How to Weather the Storm

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How to Weather the Storm

 

Here in the Four States, we all know that the arrival of spring brings about more than just warmer weather, flowers, and longer days.  These coming months, we’ve got to weather the storm together. Those living in Tornado Alley know that they must be prepared for these possibly tempestuous months.  Everyone should follow all safety precautions.  As insurers, our clients’ well-being is priority.  Making it through the storm is our first concern.

We also want to offer you tips for when just plain old bad weather comes rolling through.  Here is a list of things you can do to prepare, rain or shine.

On Your Phone
  • Download Quality Weather Apps:  Sure, most of us can check the temperature.   We all see the chance of rain on a standard weather app.  But there are other great resources out there. Look for more specific and vital details when checking the weather.  Have a look at The Weather Channel App or NOAA Radar Pro, amongst others, and always be in the know!
At Home
  •  Assemble an Emergency Kit: There are things in your house that you want to grab and protect for sentimental value…but an emergency kit needs to be the first thing you run for if a big storm strikes.  Make sure everyone in the family knows what is in the kit, where it is located, and when it is to be used (Hint: only in emergencies!). Every household will have their own version of a kit, but each one should, at the very least, contain: first-aid supplies, a flashlight and batteries, candles and matches, AM/FM weather radio, water and non-perishable food, work gloves and seasonally appropriate footwear (like rain boots), toiletries, special medications, formula (if you have a baby), and tools for turning off utilities.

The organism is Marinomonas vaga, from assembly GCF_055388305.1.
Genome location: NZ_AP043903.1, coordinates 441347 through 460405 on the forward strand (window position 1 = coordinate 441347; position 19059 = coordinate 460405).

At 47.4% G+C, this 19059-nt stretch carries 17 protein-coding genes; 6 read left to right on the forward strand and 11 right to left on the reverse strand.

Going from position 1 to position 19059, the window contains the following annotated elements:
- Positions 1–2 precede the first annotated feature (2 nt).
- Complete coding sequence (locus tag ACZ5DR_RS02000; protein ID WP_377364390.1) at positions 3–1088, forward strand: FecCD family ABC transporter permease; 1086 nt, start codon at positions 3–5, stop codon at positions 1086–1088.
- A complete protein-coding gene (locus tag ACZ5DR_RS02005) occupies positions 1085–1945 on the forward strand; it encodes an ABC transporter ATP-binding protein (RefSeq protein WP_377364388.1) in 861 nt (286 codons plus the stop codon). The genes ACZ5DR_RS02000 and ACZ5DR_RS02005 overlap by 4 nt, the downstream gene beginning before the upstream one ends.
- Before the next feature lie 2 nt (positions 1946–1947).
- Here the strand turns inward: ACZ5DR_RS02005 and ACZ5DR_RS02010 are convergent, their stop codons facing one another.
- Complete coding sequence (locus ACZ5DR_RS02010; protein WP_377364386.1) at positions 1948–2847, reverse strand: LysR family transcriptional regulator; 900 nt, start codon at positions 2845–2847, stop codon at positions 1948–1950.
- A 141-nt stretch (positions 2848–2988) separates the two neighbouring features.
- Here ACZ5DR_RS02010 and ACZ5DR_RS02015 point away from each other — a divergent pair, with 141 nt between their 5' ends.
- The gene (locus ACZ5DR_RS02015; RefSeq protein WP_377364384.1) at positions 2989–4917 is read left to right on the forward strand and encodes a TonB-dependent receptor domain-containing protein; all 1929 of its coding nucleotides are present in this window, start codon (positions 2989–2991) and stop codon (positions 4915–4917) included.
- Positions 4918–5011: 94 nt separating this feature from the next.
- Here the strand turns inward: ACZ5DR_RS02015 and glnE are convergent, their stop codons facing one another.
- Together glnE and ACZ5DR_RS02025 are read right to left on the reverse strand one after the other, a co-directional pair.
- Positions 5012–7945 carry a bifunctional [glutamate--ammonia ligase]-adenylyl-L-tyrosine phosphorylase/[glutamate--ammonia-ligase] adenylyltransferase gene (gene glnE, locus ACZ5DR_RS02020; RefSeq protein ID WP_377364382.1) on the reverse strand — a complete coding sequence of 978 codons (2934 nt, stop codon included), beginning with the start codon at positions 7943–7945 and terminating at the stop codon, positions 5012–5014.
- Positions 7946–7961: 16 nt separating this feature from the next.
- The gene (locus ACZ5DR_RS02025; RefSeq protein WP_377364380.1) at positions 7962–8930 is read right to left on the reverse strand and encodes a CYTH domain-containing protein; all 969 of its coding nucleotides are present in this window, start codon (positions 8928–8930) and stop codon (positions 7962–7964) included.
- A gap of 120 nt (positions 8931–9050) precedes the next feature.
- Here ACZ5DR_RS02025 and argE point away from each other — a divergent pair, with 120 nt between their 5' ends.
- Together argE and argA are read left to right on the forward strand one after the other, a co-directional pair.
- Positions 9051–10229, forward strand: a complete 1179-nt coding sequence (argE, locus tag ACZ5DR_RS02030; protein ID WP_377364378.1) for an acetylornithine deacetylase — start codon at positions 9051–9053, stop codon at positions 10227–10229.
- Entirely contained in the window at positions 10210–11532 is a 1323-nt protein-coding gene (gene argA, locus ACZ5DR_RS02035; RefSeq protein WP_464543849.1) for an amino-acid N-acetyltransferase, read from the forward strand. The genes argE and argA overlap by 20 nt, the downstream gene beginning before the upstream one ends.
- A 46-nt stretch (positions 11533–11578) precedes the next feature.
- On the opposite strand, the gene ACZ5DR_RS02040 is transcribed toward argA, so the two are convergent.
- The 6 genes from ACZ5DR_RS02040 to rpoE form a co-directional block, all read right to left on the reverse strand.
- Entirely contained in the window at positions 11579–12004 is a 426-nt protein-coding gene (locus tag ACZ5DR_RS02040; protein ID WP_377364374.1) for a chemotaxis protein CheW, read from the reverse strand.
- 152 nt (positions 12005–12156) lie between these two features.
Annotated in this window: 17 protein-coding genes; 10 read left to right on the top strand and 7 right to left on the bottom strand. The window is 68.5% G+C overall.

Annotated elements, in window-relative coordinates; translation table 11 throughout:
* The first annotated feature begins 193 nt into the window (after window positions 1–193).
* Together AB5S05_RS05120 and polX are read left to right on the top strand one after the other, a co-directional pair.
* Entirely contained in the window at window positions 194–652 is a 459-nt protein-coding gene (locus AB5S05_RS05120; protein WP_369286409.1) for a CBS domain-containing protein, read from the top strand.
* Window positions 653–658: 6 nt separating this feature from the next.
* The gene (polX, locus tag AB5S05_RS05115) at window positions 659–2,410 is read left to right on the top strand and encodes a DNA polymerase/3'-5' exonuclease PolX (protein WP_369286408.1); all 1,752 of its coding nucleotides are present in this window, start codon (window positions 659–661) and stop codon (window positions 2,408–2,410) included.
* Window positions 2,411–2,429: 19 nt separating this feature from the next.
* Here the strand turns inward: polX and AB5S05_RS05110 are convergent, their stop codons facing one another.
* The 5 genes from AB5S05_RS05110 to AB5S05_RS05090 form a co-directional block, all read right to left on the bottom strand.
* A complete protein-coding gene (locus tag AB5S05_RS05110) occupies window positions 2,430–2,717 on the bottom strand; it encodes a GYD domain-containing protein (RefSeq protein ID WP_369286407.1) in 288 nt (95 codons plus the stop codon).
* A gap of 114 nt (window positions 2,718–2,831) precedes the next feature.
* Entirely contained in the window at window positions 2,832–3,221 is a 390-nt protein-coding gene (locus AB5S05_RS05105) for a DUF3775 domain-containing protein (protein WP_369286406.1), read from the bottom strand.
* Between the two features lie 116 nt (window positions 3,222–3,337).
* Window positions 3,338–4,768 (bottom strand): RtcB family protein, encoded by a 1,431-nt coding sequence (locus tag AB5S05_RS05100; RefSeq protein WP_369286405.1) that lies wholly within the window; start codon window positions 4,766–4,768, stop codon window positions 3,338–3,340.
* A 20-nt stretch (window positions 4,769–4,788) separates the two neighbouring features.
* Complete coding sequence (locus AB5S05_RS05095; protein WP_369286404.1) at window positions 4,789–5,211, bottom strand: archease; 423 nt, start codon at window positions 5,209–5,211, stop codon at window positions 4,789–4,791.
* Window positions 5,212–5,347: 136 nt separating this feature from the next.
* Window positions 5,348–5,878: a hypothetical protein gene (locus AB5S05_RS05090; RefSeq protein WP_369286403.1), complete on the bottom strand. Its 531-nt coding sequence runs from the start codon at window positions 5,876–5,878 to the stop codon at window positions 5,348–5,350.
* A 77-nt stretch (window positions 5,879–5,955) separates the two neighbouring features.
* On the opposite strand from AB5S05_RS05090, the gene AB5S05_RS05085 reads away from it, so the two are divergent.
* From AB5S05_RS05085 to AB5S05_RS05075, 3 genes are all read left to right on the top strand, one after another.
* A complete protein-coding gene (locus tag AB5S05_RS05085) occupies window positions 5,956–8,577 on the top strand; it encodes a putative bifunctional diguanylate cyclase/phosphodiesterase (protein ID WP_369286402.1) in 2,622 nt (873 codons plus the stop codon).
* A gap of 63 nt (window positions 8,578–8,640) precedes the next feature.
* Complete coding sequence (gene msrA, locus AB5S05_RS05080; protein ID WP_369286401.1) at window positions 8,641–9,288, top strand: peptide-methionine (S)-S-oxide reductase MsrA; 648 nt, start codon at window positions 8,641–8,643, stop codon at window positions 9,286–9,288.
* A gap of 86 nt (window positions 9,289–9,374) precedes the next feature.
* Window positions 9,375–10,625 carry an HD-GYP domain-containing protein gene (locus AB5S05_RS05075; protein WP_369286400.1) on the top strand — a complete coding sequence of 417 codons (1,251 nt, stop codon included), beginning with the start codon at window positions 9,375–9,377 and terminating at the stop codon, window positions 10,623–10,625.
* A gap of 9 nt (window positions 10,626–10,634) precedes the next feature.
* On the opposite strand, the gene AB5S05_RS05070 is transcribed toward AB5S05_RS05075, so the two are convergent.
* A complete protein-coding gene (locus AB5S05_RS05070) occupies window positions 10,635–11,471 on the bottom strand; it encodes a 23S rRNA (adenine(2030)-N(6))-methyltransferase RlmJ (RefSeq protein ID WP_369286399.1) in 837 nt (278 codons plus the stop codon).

• Purchase Surge Protector: Investing in Surge Protectors is like buying a special insurance policy for your expensive electronics!  If your house is struck directly or indirectly by lightning, and the electricity in your home spikes, your computer, laptops, charging phones, and televisions could all fry in an instant without protection.  You also risk structural fires. Shop around at your local hardware store or even order surge protectors online. You’ll be glad you did!